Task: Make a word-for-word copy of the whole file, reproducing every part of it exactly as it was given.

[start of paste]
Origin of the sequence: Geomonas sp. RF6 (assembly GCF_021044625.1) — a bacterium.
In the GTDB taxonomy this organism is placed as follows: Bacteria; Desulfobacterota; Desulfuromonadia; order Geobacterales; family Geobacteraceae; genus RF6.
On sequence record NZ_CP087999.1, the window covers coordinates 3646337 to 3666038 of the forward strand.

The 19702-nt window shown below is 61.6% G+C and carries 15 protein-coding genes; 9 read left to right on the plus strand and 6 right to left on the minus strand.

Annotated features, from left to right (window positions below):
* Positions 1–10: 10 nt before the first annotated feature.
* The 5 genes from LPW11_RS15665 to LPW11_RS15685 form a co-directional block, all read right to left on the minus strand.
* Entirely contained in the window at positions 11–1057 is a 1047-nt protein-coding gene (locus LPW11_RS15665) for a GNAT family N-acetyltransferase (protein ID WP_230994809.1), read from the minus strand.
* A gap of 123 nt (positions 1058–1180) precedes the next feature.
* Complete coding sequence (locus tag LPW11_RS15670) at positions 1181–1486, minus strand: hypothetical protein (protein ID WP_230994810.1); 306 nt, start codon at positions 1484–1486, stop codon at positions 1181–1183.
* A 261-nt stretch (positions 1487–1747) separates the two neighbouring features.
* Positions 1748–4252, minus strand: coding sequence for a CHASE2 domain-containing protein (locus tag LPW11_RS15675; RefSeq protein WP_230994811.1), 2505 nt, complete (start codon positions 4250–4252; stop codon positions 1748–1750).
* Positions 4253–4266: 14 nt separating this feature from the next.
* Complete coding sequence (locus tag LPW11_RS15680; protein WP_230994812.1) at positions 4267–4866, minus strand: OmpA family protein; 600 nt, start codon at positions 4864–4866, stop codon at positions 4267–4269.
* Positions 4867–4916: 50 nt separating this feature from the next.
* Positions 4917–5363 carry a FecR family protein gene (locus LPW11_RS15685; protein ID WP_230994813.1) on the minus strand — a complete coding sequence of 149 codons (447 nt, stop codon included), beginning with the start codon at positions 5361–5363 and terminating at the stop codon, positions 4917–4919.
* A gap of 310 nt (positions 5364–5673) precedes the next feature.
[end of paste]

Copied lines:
Origin of the sequence: Geomonas sp. RF6 (assembly GCF_021044625.1) — a bacterium.
In the GTDB taxonomy this organism is placed as follows: Bacteria; Desulfobacterota; Desulfuromonadia; order Geobacterales; family Geobacteraceae; genus RF6.
On sequence record NZ_CP087999.1, the window covers coordinates 3646337 to 3666038 of the forward strand.

The 19702-nt window shown below is 61.6% G+C and carries 15 protein-coding genes; 9 read left to right on the plus strand and 6 right to left on the minus strand.

Annotated features, from left to right (window positions below):
* Positions 1–10: 10 nt before the first annotated feature.
* The 5 genes from LPW11_RS15665 to LPW11_RS15685 form a co-directional block, all read right to left on the minus strand.
* Entirely contained in the window at positions 11–1057 is a 1047-nt protein-coding gene (locus LPW11_RS15665) for a GNAT family N-acetyltransferase (protein ID WP_230994809.1), read from the minus strand.
* A gap of 123 nt (positions 1058–1180) precedes the next feature.
* Complete coding sequence (locus tag LPW11_RS15670) at positions 1181–1486, minus strand: hypothetical protein (protein ID WP_230994810.1); 306 nt, start codon at positions 1484–1486, stop codon at positions 1181–1183.
* A 261-nt stretch (positions 1487–1747) separates the two neighbouring features.
* Positions 1748–4252, minus strand: coding sequence for a CHASE2 domain-containing protein (locus tag LPW11_RS15675; RefSeq protein WP_230994811.1), 2505 nt, complete (start codon positions 4250–4252; stop codon positions 1748–1750).
* Positions 4253–4266: 14 nt separating this feature from the next.
* Complete coding sequence (locus tag LPW11_RS15680; protein WP_230994812.1) at positions 4267–4866, minus strand: OmpA family protein; 600 nt, start codon at positions 4864–4866, stop codon at positions 4267–4269.
* Positions 4867–4916: 50 nt separating this feature from the next.
* Positions 4917–5363 carry a FecR family protein gene (locus LPW11_RS15685; protein ID WP_230994813.1) on the minus strand — a complete coding sequence of 149 codons (447 nt, stop codon included), beginning with the start codon at positions 5361–5363 and terminating at the stop codon, positions 4917–4919.
* A gap of 310 nt (positions 5364–5673) precedes the next feature.